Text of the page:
Pi Kappa Alpha would never have become the great Delta Lambda Chapter at Florida State if not for Andy Miller’s vision and relentless dedication to the Fraternity.

Miller with fellow DL Legend Brent Sembler

Pi Kappa Alpha Alumni

Charles Ray Barnes ’65

Charlie Barnes is remembered for the role he played as Delta Lambda’s most successful rush chairman, and the longest tenured.  In all, he served a total of four years in that role, two years each before and after active military duty.

As an undergraduate in the 1960s he became Rush Chairman just after the 218 South Wildwood house was built, and he embraced the need for immediate growth in chapter size and quality. His innovative rush programs at Delta Lambda later became the model for all of Pi Kappa Alpha’s National rush programs.

Charlie was a campus leader, serving as IFC Rush Chairman, was tapped for Order of Omega as well as Scabbard & Blade honorary, and he was the only FSU cadet to be twice-named Distinguished Military Student.  He also received the Chicago Tribune Award as FSU’s most outstanding military student.

He returned from Vietnam in 1971 as a decorated combat infantry officer, and resumed his studies to finish his degree.  Now, alongside his brother Ed and Andy Miller, he served two more years as rush chairman.  It was during this time that Delta Lambda distanced itself from its nearest competitors further than any other #1 ranked fraternity chapter in America (ref. Heller Survey).

He was elected to two terms on the Pi Kappa Alpha National Supreme Council, and following that, the position of Pike National Rush Director was created especially for him.

In 1978 he was honored to join Seminole Boosters President & CEO Andy Miller, serving as Executive Director of the Boosters for 35 years.

Charlie is an accomplished writer and speaker, having written and published three books about Seminole Football, and he has been the featured columnist in any number of Florida State athletic and alumni publications including The Report to Boosters, The Overtime Times, the Florida State Times, and Unconquered magazine.  He also wrote and published an insider’s newsletter called The Scalping Knife exclusively for the hundreds of Seminole Booster fundraising volunteers.

Florida State University recognized Charlie’s contributions by electing him to the Circle of Gold, and to the FSU Athletic Hall of Fame.  He also received the George Langford Award in 2012.

In 2015, Charlie and Andy Miller were honored together by Pike National at the National headquarters in Memphis. Miller received the Distinguished Achievement Award for his lifetime of career success, and Charlie received the Pi Kappa Alpha Loyalty Award for his contributions to the Fraternity.

Charlie Barnes became Delta Lambda Chapter Advisor I 1978 following the death of Ed Cubbon in 1977. He served Delta Lambda in that capacity for 20 years.

Pi Kappa Alpha Alumni

Edward Herman Cubbon ‘29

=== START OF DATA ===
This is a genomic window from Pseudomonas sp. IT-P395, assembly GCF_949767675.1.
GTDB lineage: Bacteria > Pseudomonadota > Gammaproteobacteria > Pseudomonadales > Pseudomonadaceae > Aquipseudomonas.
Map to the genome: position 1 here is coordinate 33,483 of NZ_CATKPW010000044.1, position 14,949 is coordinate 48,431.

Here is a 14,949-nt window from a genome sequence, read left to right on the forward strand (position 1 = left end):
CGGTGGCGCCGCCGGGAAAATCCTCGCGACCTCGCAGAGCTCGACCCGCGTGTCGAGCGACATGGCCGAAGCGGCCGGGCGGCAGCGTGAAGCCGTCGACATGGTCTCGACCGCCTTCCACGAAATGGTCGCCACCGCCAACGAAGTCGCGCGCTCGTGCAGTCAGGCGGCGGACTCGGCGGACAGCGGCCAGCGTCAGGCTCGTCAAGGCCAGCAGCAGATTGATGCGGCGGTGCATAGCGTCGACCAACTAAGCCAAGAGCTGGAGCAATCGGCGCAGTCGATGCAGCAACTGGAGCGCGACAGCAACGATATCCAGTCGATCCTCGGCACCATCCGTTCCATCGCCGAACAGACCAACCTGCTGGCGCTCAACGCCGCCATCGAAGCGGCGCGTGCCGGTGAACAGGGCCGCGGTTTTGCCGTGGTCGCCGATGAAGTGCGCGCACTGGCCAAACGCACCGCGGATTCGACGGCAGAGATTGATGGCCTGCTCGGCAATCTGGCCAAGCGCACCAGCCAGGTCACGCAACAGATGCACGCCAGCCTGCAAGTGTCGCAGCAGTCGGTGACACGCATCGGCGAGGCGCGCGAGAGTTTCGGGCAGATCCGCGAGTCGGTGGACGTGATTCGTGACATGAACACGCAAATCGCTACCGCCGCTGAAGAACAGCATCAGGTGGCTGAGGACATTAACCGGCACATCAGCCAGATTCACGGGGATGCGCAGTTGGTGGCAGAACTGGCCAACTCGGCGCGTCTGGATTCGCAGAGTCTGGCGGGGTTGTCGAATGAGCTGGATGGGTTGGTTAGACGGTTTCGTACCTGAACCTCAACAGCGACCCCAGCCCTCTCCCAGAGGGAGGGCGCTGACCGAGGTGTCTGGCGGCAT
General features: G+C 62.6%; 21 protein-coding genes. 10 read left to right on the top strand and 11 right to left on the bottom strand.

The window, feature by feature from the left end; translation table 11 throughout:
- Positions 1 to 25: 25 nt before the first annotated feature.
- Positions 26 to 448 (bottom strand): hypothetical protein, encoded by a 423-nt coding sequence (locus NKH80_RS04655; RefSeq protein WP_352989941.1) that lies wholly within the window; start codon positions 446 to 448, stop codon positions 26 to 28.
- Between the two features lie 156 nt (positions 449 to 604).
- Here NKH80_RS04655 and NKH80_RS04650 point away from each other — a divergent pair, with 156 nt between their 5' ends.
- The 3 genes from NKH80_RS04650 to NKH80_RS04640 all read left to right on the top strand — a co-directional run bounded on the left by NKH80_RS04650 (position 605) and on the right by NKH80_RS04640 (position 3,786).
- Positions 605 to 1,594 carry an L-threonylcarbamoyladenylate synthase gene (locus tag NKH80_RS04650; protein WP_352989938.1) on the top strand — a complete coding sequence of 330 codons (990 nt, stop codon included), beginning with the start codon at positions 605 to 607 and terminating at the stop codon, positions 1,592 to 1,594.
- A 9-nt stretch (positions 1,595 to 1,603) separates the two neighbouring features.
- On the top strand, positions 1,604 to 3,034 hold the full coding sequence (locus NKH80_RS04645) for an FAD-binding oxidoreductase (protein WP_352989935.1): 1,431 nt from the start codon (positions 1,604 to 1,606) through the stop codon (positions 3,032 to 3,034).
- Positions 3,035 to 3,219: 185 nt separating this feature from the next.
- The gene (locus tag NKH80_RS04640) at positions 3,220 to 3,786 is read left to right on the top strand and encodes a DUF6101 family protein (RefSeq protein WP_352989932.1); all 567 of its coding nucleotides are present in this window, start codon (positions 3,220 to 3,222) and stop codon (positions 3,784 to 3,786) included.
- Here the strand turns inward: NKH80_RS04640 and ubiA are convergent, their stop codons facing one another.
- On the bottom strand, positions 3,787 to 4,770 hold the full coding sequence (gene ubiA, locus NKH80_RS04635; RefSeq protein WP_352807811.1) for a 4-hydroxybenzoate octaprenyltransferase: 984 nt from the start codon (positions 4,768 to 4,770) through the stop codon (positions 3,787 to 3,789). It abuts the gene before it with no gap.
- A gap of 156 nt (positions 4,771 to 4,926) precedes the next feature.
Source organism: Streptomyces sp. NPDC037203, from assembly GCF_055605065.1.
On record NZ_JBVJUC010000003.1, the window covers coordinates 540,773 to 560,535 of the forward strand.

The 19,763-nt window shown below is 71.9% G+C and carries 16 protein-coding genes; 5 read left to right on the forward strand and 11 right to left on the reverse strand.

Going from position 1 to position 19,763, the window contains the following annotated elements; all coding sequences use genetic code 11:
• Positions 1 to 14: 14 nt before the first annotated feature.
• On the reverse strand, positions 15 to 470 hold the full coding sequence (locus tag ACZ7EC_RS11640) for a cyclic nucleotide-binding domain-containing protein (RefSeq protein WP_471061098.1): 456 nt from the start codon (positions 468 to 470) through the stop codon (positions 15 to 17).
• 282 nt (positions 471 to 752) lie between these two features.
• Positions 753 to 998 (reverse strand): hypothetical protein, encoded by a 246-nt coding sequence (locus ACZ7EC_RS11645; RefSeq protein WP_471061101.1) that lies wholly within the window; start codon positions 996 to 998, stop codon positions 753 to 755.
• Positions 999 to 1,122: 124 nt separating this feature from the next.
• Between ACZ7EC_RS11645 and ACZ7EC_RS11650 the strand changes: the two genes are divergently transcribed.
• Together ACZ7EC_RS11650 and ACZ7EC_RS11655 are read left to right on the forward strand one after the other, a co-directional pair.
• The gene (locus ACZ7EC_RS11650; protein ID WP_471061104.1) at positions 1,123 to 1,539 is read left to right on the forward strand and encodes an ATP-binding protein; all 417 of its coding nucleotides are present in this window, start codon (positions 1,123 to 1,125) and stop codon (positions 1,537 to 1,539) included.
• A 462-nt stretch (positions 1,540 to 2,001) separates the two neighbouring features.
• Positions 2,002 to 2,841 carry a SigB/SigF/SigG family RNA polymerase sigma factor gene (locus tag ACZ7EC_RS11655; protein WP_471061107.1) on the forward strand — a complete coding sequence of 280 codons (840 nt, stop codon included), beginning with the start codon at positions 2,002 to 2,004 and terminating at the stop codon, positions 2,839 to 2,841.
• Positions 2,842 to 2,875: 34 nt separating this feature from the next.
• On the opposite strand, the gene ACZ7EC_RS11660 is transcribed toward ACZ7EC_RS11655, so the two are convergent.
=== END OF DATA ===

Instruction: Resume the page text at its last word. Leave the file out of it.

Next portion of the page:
Ed Cubbon was a varsity basketball star, Chapter President and campus luminary at West Virginia University in the 1930s.  His lifetime of commitment to Pi Kappa Alpha was anchored inside an orbit of adoring family members.  All five Cubbon brothers were initiated into Pi Kappa Alpha, as well as two of his nephews and both of his grandsons.

Ed Cubbon’s relationship with Delta Lambda began after he and his family moved to Tallahassee in 1954.
The Chapter was at its low point regarding housing and strength of membership.  Cubbon became the Chapter Advisor, a title which varied between Alumnus Counselor and Faculty Advisor at the whim of the National Office and the University.  But regardless of title, he served as the primary motivator, inspiration and visionary of Delta Lambda for more than 20 years until his death in 1977.

Cubbon envisioned a complex scenario involving and Delta Lambda and his own Alpha Theta Chapter at West Virginia. He set about convincing the Pi Kappa Alpha National Housing Corporation to finance and build two fraternity houses, one in Tallahassee and the other in Morgantown.  The revenue could then be used to pay the debt and to finance still more Pi Kappa Alpha Chapter Houses.

Through a land swap arrangement with the Florida Legislature, Cubbon was able to secure a large, private parcel on the corner of Wildwood and Jefferson.  Ground was broken in 1965 and the new Pike house was occupied on January 1st, 1967.  This was his greatest and signature achievement for the Fraternity.

The late 1960s was also a time of protest, hippies and upheaval. Consequently, that era in American history saw a steep downturn in Greek membership.  But Ed Cubbon’s close attention to Delta Lambda as Chapter Advisor kept Pike on a steady course.

At every point, Ed Cubbon encouraged increasing membership size and quality as the key to Delta Lambda dominating the fraternity landscape.  The payoff came in 1973-74 when the Heller Survey recognized Pike at Florida State as not only the top fraternity at FSU, but was also graded further head of its competition than any other #1 ranked Pike chapter in America!

There was little or no money during the Great Depression and so the most valuable thing he owned was the jeweled Pi Kappa Alpha badge for which he had long saved.  He was initiated with that pin; he was married with it, in secret, and each of his four brothers were initiated with it.  His two nephews and both grandsons were also imitated with the Cubbon badge.  The pin is now secured safely within the Delta Lambda Chapter Archives.

Ed Cubbon’s clarity of vision and dynamic leadership across decades ensured that Delta Lambda Chapter would achieve the highest standing of any fraternity at Florida State, and his example sets the standard for all involved alumni who seek the same enduring strength for Delta Lambda.

Ed Cubbon’s nephews: Ted and Tim Sheridan.

Pi Kappa Alpha Alumni

Dan Hendricks

Pi Kappa Alpha Alumni

Ron Hazelton

Ron is a media personality

Pi Kappa Alpha Alumni

Jimmy Graganella

Pi Kappa Alpha Alumni

Steve Graf

Pi Kappa Alpha Alumni

Harry Sergeant

The boss.